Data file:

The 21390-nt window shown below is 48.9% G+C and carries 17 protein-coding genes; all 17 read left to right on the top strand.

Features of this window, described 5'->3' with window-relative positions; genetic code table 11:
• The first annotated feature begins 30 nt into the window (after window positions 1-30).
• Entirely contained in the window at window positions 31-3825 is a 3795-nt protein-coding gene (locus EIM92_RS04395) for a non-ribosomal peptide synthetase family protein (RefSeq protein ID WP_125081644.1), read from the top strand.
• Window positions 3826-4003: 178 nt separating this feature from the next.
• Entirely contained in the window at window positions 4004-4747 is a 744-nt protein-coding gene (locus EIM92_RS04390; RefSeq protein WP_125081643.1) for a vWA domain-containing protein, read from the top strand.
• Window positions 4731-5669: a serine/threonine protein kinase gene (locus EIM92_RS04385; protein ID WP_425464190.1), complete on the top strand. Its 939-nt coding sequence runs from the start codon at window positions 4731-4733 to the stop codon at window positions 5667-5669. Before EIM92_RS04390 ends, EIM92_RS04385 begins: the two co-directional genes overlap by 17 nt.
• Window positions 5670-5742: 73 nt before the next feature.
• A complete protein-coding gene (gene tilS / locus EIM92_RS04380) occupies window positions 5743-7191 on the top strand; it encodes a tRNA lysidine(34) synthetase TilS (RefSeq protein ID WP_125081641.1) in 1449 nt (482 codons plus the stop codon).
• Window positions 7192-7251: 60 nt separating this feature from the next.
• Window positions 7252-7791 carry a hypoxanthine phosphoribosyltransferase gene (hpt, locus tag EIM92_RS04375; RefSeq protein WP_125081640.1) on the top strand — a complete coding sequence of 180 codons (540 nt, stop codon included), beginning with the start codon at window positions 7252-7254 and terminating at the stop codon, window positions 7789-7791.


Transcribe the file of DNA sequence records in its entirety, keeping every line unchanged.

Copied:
The 21390-nt window shown below is 48.9% G+C and carries 17 protein-coding genes; all 17 read left to right on the top strand.

Features of this window, described 5'->3' with window-relative positions; genetic code table 11:
• The first annotated feature begins 30 nt into the window (after window positions 1-30).
• Entirely contained in the window at window positions 31-3825 is a 3795-nt protein-coding gene (locus EIM92_RS04395) for a non-ribosomal peptide synthetase family protein (RefSeq protein ID WP_125081644.1), read from the top strand.
• Window positions 3826-4003: 178 nt separating this feature from the next.
• Entirely contained in the window at window positions 4004-4747 is a 744-nt protein-coding gene (locus EIM92_RS04390; RefSeq protein WP_125081643.1) for a vWA domain-containing protein, read from the top strand.
• Window positions 4731-5669: a serine/threonine protein kinase gene (locus EIM92_RS04385; protein ID WP_425464190.1), complete on the top strand. Its 939-nt coding sequence runs from the start codon at window positions 4731-4733 to the stop codon at window positions 5667-5669. Before EIM92_RS04390 ends, EIM92_RS04385 begins: the two co-directional genes overlap by 17 nt.
• Window positions 5670-5742: 73 nt before the next feature.
• A complete protein-coding gene (gene tilS / locus EIM92_RS04380) occupies window positions 5743-7191 on the top strand; it encodes a tRNA lysidine(34) synthetase TilS (RefSeq protein ID WP_125081641.1) in 1449 nt (482 codons plus the stop codon).
• Window positions 7192-7251: 60 nt separating this feature from the next.
• Window positions 7252-7791 carry a hypoxanthine phosphoribosyltransferase gene (hpt, locus tag EIM92_RS04375; RefSeq protein WP_125081640.1) on the top strand — a complete coding sequence of 180 codons (540 nt, stop codon included), beginning with the start codon at window positions 7252-7254 and terminating at the stop codon, window positions 7789-7791.